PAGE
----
Should I be Ashamed of Having Borderline Personality Traits?
About a year ago, after some significant emotional distress, I went to see a psychiatrist. I was diagnosed with OCD (obsessive compulsive disorder) and told that I also had borderline personality disorder traits but not a personality disorder. Most of it involved difficulty regulating emotions, but I am doing much better with it after hard work on my part. I went to counseling for the OCD and took antidepressants for it as well. I am doing much better now. My problem primarily was severe obsessive thoughts.
I didn’t reveal this condition or struggle to anyone I know. I am very ashamed. Some of my family members work in the medical field and have mentioned in the past how no one likes borderline patients and that they aren’t usually people that anyone wants around. While I don’t have the full-blown diagnosis, I feel very badly about myself based on their comments and wonder if what they say is true and therefore I’m not a good person.
Unfortunately, emotional and psychological disorders continue to carry social stigma, preventing people from seeking treatment. So, I commend you for taking advantage of both medication and counseling (the ideal combination for the treatment of OCD). Part of the problem with diagnostic labels is that they tend to lump together everyone who meets criteria for that diagnosis, overshadowing the differences among those individuals. So, referring to “borderline patients” as your family have done implies that such people are all the same (in negative ways).
Added to the problem is that your psychiatrist made reference to borderline personality traits, an even more ambiguous concept than borderline personality disorder (BPD). Where I’m going with this is a recommendation not to take too seriously your psychiatrist’s remarks. It was the assessment of one person — who then provided a label for “traits” that he or she apparently perceived through talking with you. Typically it is more productive to focus on specific symptoms that cause an individual problems or distress, rather than implying pathological traits (which implies a lesser likelihood of change).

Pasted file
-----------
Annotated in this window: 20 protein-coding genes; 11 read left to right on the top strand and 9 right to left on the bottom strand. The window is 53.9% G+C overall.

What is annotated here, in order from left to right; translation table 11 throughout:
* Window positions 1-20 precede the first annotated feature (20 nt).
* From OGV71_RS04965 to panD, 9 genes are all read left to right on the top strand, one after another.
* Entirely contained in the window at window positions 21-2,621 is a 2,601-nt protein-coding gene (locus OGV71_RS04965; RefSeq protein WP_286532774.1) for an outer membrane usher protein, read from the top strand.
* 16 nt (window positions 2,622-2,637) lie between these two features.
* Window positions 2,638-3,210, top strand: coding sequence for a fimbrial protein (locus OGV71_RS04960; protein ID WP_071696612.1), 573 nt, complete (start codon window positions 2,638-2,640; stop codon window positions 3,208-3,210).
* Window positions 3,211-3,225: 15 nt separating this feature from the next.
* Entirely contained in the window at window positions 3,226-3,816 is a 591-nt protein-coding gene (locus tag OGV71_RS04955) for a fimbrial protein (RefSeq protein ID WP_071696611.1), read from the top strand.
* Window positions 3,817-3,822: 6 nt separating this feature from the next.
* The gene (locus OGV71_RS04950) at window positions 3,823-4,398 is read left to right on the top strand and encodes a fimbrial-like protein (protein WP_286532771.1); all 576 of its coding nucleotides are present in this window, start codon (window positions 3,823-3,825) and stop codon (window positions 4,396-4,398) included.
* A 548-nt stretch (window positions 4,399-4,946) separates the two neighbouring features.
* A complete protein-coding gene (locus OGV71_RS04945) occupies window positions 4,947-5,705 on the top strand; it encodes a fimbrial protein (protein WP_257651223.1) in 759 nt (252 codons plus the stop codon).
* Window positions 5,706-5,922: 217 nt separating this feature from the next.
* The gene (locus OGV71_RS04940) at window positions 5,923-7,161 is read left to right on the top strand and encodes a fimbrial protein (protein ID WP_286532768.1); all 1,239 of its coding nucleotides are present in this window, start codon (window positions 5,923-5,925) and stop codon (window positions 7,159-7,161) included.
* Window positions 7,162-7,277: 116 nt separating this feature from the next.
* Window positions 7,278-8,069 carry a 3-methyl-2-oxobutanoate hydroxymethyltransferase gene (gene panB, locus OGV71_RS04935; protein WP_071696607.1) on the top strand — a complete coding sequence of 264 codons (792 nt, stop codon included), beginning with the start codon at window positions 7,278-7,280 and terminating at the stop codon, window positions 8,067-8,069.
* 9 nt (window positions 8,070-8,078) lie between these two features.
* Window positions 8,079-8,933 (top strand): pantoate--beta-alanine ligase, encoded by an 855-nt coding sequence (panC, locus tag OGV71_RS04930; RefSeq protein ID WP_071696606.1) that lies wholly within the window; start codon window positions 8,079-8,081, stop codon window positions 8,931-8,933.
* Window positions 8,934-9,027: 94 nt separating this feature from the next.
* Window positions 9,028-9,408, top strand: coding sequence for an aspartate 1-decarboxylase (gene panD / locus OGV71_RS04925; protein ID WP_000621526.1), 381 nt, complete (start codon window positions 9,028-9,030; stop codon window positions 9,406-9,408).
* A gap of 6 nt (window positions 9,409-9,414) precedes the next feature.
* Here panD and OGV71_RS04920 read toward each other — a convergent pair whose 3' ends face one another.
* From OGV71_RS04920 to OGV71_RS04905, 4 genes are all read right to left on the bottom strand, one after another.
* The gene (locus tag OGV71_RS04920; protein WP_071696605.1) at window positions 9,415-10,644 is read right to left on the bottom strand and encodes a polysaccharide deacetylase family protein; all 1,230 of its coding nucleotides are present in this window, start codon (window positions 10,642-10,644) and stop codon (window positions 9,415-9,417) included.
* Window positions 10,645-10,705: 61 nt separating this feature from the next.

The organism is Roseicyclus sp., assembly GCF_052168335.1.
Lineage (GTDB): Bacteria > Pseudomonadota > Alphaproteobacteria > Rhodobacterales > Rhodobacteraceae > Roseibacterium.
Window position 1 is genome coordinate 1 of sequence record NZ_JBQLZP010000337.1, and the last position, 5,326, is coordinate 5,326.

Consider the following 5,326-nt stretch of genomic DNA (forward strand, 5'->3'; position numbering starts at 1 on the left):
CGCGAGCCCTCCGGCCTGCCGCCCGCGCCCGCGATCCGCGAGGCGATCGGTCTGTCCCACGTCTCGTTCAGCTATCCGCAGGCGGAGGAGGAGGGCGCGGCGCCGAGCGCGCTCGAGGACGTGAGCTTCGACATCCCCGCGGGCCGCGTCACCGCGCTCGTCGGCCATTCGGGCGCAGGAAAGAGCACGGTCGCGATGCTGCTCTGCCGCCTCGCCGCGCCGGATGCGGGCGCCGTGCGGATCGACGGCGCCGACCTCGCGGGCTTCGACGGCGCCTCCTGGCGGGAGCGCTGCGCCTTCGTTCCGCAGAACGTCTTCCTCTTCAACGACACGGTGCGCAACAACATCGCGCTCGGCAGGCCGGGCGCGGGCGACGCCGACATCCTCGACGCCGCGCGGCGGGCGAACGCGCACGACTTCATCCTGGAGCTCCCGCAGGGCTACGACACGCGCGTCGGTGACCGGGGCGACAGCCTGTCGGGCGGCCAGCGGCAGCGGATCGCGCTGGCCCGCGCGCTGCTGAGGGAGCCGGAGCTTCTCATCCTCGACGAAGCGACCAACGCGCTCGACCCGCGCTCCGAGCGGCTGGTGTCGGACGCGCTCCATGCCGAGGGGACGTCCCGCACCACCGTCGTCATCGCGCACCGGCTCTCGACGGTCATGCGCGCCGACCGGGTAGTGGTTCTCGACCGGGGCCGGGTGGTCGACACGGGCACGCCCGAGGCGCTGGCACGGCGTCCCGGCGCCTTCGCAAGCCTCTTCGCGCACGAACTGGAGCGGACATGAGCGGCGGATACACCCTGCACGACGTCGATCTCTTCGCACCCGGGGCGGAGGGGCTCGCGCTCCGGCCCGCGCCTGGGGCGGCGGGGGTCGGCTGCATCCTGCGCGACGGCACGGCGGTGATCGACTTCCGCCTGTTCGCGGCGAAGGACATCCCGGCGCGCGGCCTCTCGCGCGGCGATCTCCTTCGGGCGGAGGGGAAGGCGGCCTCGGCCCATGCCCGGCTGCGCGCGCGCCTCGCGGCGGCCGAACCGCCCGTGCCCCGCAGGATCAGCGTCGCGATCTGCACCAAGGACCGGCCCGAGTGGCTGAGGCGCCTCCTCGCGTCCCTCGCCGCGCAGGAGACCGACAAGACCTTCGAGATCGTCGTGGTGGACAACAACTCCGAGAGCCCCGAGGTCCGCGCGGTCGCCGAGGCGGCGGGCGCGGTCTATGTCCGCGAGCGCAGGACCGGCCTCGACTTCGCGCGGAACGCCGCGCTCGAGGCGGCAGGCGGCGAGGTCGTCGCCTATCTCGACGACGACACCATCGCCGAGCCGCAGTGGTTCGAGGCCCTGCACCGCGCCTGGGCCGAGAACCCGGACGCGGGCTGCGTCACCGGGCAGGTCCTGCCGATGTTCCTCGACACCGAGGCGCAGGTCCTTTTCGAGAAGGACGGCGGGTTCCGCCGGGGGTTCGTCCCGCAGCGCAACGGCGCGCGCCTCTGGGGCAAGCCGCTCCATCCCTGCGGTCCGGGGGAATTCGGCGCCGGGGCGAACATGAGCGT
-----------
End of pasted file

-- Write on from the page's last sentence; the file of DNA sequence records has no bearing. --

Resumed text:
Apart from the problems of labels, why do medical professionals frequently make disparaging remarks regarding patients with BPD? The primary criteria for such a diagnosis revolve around a lack of core identity, so the individual experiences frequent mood swings and extremes in judgment, based on what is happening in the moment. If someone is treating that person well, the individual with BPD may view the other person as “wonderful.” However, if that other person is then critical or fails to meet the needs of the person with BPD, the judgment about this other person may swing to the other extreme. Also, due to a lack of core identity, the person with BPD may be overly dependent on others emotionally.
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Unpredictable moods, dependency, and such “black-and-white” judgments often make working with patients with BPD stressful and challenging. Such patients are often assumed to be emotionally draining and needy, and at high risk for self-harm and attempted suicide. Accordingly, not all health professionals are equipped to work effectively with such patients. Unfortunately, it is often the patients themselves who are blamed rather than the professionals. My point is that, even if these symptoms of BPD applied to you, disparaging remarks from others regarding patients with BPD do not mean that such patients are “bad” or choose to have those symptoms.
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